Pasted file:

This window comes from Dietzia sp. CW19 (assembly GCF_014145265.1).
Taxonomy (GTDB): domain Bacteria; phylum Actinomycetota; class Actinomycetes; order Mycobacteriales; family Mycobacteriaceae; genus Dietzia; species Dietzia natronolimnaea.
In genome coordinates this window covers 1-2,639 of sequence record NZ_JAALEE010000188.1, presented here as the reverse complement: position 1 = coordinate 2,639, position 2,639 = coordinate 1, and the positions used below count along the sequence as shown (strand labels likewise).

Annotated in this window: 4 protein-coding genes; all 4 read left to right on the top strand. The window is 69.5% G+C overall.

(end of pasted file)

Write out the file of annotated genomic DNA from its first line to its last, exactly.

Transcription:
This window comes from Dietzia sp. CW19 (assembly GCF_014145265.1).
Taxonomy (GTDB): domain Bacteria; phylum Actinomycetota; class Actinomycetes; order Mycobacteriales; family Mycobacteriaceae; genus Dietzia; species Dietzia natronolimnaea.
In genome coordinates this window covers 1-2,639 of sequence record NZ_JAALEE010000188.1, presented here as the reverse complement: position 1 = coordinate 2,639, position 2,639 = coordinate 1, and the positions used below count along the sequence as shown (strand labels likewise).

Annotated in this window: 4 protein-coding genes; all 4 read left to right on the top strand. The window is 69.5% G+C overall.